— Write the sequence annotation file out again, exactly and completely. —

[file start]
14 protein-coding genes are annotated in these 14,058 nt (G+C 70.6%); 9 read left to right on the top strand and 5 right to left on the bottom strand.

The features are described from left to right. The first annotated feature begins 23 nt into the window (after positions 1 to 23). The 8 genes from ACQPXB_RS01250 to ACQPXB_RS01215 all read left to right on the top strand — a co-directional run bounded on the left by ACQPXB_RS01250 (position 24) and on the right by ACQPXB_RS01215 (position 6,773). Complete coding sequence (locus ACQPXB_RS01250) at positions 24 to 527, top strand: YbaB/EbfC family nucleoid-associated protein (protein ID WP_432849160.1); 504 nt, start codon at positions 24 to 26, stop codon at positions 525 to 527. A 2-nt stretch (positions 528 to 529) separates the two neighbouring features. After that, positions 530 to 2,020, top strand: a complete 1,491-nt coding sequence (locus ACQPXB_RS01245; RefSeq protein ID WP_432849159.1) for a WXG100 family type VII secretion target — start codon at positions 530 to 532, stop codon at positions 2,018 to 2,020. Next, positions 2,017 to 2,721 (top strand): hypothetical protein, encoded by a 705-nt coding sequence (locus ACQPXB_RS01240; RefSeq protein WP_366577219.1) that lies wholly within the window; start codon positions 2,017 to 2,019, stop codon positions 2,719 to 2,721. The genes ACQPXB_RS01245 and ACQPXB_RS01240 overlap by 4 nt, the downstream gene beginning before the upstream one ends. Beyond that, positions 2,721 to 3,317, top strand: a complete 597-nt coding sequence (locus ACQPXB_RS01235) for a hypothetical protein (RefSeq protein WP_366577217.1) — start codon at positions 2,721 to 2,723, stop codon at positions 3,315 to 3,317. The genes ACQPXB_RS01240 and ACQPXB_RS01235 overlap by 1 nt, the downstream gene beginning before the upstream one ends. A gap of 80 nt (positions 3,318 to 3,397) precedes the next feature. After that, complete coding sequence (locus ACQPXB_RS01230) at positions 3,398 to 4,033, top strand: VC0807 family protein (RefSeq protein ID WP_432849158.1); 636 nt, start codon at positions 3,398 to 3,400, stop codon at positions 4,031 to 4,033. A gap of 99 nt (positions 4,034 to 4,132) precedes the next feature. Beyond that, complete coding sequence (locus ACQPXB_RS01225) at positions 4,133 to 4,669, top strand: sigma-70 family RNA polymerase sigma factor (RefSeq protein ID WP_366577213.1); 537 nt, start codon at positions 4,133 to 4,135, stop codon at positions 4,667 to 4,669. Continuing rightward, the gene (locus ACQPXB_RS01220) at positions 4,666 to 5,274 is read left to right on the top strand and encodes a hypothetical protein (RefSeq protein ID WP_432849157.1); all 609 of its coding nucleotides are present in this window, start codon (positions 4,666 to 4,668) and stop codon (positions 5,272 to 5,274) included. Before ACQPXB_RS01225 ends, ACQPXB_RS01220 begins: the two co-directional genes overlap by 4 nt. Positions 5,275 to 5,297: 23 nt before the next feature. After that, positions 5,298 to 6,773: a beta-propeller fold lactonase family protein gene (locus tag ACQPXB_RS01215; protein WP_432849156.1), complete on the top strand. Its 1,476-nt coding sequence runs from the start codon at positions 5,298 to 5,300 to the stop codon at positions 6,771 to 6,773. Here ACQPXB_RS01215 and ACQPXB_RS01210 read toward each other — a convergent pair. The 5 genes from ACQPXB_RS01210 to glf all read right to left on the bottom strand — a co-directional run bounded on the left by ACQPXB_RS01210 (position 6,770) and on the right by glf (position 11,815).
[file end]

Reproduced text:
14 protein-coding genes are annotated in these 14,058 nt (G+C 70.6%); 9 read left to right on the top strand and 5 right to left on the bottom strand.

The features are described from left to right. The first annotated feature begins 23 nt into the window (after positions 1 to 23). The 8 genes from ACQPXB_RS01250 to ACQPXB_RS01215 all read left to right on the top strand — a co-directional run bounded on the left by ACQPXB_RS01250 (position 24) and on the right by ACQPXB_RS01215 (position 6,773). Complete coding sequence (locus ACQPXB_RS01250) at positions 24 to 527, top strand: YbaB/EbfC family nucleoid-associated protein (protein ID WP_432849160.1); 504 nt, start codon at positions 24 to 26, stop codon at positions 525 to 527. A 2-nt stretch (positions 528 to 529) separates the two neighbouring features. After that, positions 530 to 2,020, top strand: a complete 1,491-nt coding sequence (locus ACQPXB_RS01245; RefSeq protein ID WP_432849159.1) for a WXG100 family type VII secretion target — start codon at positions 530 to 532, stop codon at positions 2,018 to 2,020. Next, positions 2,017 to 2,721 (top strand): hypothetical protein, encoded by a 705-nt coding sequence (locus ACQPXB_RS01240; RefSeq protein WP_366577219.1) that lies wholly within the window; start codon positions 2,017 to 2,019, stop codon positions 2,719 to 2,721. The genes ACQPXB_RS01245 and ACQPXB_RS01240 overlap by 4 nt, the downstream gene beginning before the upstream one ends. Beyond that, positions 2,721 to 3,317, top strand: a complete 597-nt coding sequence (locus ACQPXB_RS01235) for a hypothetical protein (RefSeq protein WP_366577217.1) — start codon at positions 2,721 to 2,723, stop codon at positions 3,315 to 3,317. The genes ACQPXB_RS01240 and ACQPXB_RS01235 overlap by 1 nt, the downstream gene beginning before the upstream one ends. A gap of 80 nt (positions 3,318 to 3,397) precedes the next feature. After that, complete coding sequence (locus ACQPXB_RS01230) at positions 3,398 to 4,033, top strand: VC0807 family protein (RefSeq protein ID WP_432849158.1); 636 nt, start codon at positions 3,398 to 3,400, stop codon at positions 4,031 to 4,033. A gap of 99 nt (positions 4,034 to 4,132) precedes the next feature. Beyond that, complete coding sequence (locus ACQPXB_RS01225) at positions 4,133 to 4,669, top strand: sigma-70 family RNA polymerase sigma factor (RefSeq protein ID WP_366577213.1); 537 nt, start codon at positions 4,133 to 4,135, stop codon at positions 4,667 to 4,669. Continuing rightward, the gene (locus ACQPXB_RS01220) at positions 4,666 to 5,274 is read left to right on the top strand and encodes a hypothetical protein (RefSeq protein ID WP_432849157.1); all 609 of its coding nucleotides are present in this window, start codon (positions 4,666 to 4,668) and stop codon (positions 5,272 to 5,274) included. Before ACQPXB_RS01225 ends, ACQPXB_RS01220 begins: the two co-directional genes overlap by 4 nt. Positions 5,275 to 5,297: 23 nt before the next feature. After that, positions 5,298 to 6,773: a beta-propeller fold lactonase family protein gene (locus tag ACQPXB_RS01215; protein WP_432849156.1), complete on the top strand. Its 1,476-nt coding sequence runs from the start codon at positions 5,298 to 5,300 to the stop codon at positions 6,771 to 6,773. Here ACQPXB_RS01215 and ACQPXB_RS01210 read toward each other — a convergent pair. The 5 genes from ACQPXB_RS01210 to glf all read right to left on the bottom strand — a co-directional run bounded on the left by ACQPXB_RS01210 (position 6,770) and on the right by glf (position 11,815).